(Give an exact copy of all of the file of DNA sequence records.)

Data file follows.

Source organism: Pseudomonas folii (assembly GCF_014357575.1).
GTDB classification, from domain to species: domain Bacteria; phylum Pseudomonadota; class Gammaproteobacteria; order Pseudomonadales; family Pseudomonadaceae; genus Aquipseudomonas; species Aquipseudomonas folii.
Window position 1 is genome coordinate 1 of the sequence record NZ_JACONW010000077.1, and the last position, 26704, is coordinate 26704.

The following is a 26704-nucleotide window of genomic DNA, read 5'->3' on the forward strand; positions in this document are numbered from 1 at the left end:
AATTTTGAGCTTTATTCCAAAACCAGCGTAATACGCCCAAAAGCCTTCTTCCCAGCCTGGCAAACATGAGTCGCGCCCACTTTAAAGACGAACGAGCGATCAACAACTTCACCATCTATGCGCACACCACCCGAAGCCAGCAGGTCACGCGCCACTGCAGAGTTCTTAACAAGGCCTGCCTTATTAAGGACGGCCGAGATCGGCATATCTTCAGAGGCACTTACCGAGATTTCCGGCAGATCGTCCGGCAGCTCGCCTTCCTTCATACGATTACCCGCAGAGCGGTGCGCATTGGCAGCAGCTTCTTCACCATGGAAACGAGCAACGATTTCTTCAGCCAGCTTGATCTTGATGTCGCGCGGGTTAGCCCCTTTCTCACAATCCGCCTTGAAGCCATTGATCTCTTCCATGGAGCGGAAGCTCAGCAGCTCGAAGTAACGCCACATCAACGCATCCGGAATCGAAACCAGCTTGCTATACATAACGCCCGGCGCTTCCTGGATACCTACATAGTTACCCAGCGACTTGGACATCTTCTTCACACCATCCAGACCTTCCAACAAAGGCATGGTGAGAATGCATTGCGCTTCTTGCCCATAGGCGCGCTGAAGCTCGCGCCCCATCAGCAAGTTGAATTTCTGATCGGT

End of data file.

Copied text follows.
Source organism: Pseudomonas folii (assembly GCF_014357575.1).
GTDB classification, from domain to species: domain Bacteria; phylum Pseudomonadota; class Gammaproteobacteria; order Pseudomonadales; family Pseudomonadaceae; genus Aquipseudomonas; species Aquipseudomonas folii.
Window position 1 is genome coordinate 1 of the sequence record NZ_JACONW010000077.1, and the last position, 26704, is coordinate 26704.

The following is a 26704-nucleotide window of genomic DNA, read 5'->3' on the forward strand; positions in this document are numbered from 1 at the left end:
AATTTTGAGCTTTATTCCAAAACCAGCGTAATACGCCCAAAAGCCTTCTTCCCAGCCTGGCAAACATGAGTCGCGCCCACTTTAAAGACGAACGAGCGATCAACAACTTCACCATCTATGCGCACACCACCCGAAGCCAGCAGGTCACGCGCCACTGCAGAGTTCTTAACAAGGCCTGCCTTATTAAGGACGGCCGAGATCGGCATATCTTCAGAGGCACTTACCGAGATTTCCGGCAGATCGTCCGGCAGCTCGCCTTCCTTCATACGATTACCCGCAGAGCGGTGCGCATTGGCAGCAGCTTCTTCACCATGGAAACGAGCAACGATTTCTTCAGCCAGCTTGATCTTGATGTCGCGCGGGTTAGCCCCTTTCTCACAATCCGCCTTGAAGCCATTGATCTCTTCCATGGAGCGGAAGCTCAGCAGCTCGAAGTAACGCCACATCAACGCATCCGGAATCGAAACCAGCTTGCTATACATAACGCCCGGCGCTTCCTGGATACCTACATAGTTACCCAGCGACTTGGACATCTTCTTCACACCATCCAGACCTTCCAACAAAGGCATGGTGAGAATGCATTGCGCTTCTTGCCCATAGGCGCGCTGAAGCTCGCGCCCCATCAGCAAGTTGAATTTCTGATCGGT